TheCoatingStore.com

Page 1 of 2 12 LastLast
Results 1 to 15 of 18

Thread: Russian salvage car rebuild videos

  1. #1
    Join Date
    Mar 2015
    Posts
    17

    Default Russian salvage car rebuild videos

    I just came across these videos from a guy in Russia that rebuilds late model wrecks that I don't think anyone in the states would bother with. Now I understand why prices are so high at Copart and IAA for stuff that seems beyond repair.

    Few examples:

    https://www.youtube.com/watch?v=U0weGifzv6Y

    https://www.youtube.com/watch?v=wR2f-q4WPfs

    https://www.youtube.com/watch?v=TBryZaK9Qzc

    Would anyone even attempt to rebuild any of those here?

  2. #2
    Join Date
    Nov 2005
    Posts
    12,674

    Default Great!!!

    Thank you for the links. I love the guy! The only thing missing was the VODKA.

    One car was 70 hours, another was 27 days.

    When he said he was done and giving them back to the customer, I imagine it meant to shops that had him get them ready for paint and final finish.

    NOTE: I wish we had 'dent puller welders' like he used in the last video at 19:00 (lower quarter crease in the 2dr BMW) Best we have is a stud welder.

    Who could afford to pay for all this work?

    Another thing, being in a foreign country, are the airbags needed or not replaced?

    We have some DP 'Pollocks' who run a couple shops locally with the same work ethic and fix ANYTHING. No part(s) are discarded.

    Very impressive guy with a lot of talent. I would love to have him in my own shop. Just leave him alone and let him have at it.

    I watched all 3 videos. I think it was insane to repair those cars but was, at the same time, impressed all the way!

    Thanks for sharing those.

    Henry

  3. #3
    Join Date
    Mar 2015
    Posts
    17

    Default

    I don't know what the labor rate in Russia is, but it must be a bit less than here. Do people living near the southern border in Texas and California still take their cars to Mexico for major bodywork? And I know a few Africans that buy cars here and ship them. One of them said they do bodywork on the boat for basically $1 an hour. Not sure how true that is though.

  4. #4
    Join Date
    Nov 2005
    Location
    lower Michigan
    Posts
    23,003

    Default

    While I admire the guys ability to repair totals like that the big problem is those cars aren't safe to be put back on the road. The structural metal he is pulling back out on the frame machine is irrevocably fatigued with hard spots and soft spots as well as very weak spots where the metal was pushed together. Those cars new have undergone many crash tests to make sure the occupants of those cars can survive a collision that would total the car. There are "crumple zones" designed into the structure where metal will absorb an impact and fold to reduce the damage to the operator station. When that metal is damaged and pulled back on a frame machine the metal has lost it's ability to do what it was designed to do --- to protect the occupants of the vehicle in a crash.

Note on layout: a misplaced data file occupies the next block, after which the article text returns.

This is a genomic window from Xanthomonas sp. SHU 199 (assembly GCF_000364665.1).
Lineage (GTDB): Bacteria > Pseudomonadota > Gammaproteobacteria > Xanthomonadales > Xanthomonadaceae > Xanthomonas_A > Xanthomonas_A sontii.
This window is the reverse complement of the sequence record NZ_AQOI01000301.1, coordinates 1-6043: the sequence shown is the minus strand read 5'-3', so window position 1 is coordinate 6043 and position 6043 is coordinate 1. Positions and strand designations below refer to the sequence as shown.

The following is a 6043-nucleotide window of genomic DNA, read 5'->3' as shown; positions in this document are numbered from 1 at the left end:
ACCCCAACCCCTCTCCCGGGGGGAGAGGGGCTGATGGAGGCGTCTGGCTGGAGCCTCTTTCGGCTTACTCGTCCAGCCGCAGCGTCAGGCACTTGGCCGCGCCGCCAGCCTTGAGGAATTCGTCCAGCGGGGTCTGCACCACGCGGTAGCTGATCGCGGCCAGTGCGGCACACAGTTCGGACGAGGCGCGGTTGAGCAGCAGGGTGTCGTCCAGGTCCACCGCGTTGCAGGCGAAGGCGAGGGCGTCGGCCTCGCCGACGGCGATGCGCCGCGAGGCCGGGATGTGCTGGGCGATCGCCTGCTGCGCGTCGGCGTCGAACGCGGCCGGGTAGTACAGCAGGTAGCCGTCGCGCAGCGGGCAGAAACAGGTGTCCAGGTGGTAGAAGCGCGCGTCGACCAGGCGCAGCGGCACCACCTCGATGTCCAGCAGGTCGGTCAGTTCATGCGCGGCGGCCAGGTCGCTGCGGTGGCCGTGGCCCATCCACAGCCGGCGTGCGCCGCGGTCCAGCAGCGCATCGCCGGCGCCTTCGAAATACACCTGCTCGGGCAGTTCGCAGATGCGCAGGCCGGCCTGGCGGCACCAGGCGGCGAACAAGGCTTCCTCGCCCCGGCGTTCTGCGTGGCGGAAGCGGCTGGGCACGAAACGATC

Like I said -- That Russian "repairing" structural damage might look cool -- the car is not safe. If that car is in another accident people could die as a direct result of "repairing" structural sheet metal damage.

    I believe the other well experienced pro's here will agree with me. What say you, Brian ? And the other pro's here ?

  5. #5
    Join Date
    Mar 2007
    Posts
    1,345

    Default

    coming from amateur like me, i agree with you, Philv, on this side of forum only,bregarding futire possible vehicle safety crush zone failures..

    however , Arthur is a world class metal worker, meticulate, precise, ingenious, a true proffesional in how he does things with what he has and and up to what motor vehicle safety procedures he repairs those cars..

    i love how he works, there is not many people that are able to fix cars likr he does...

    but i would not buy one of those heavily damaged and fixed cars ....

  6. #6
    Join Date
    Mar 2007
    Posts
    1,345

    Default

    Here in Ontario, a lot of guys buy smashed up or old vehicles and send them to Russia and formernRussian states and Africa and they fix them and make profit....mostly Japanesr and Nazi cars

  7. #7
    Join Date
    Nov 2005
    Posts
    12,674

    Default Hmmmmm...

    I watched all 3 videos and was surprised to see Arthur didn't rip or tear the metal he was pulling. Where he pulled against the wood helped but where he put hooks on the metal did not tear.

    All his pulls worked be it a welded on hook or MO CLAMP.

    BRIAN: Hoping Brian will chime in or TYPICALCARGUY because they were saying a couple months back that you can't do sectioning or clip as we used to due to the build process. HOWEVER, it was also because of standards of repair but again, those are AMERICAN standards, many set by insurance companies. (Thus my question on the airbags.)

    Twenty+ years ago, you could have cut the car at the A Pillar and across the floor about 6 - 8 inches in front of the driver seat and 'clipped' it with another car.

    I concur with Phil because metal has a stretch to it and the strength will never be as it was when the piece was first made. The rigidity just will not be there.

    Henry

  8. #8
    Join Date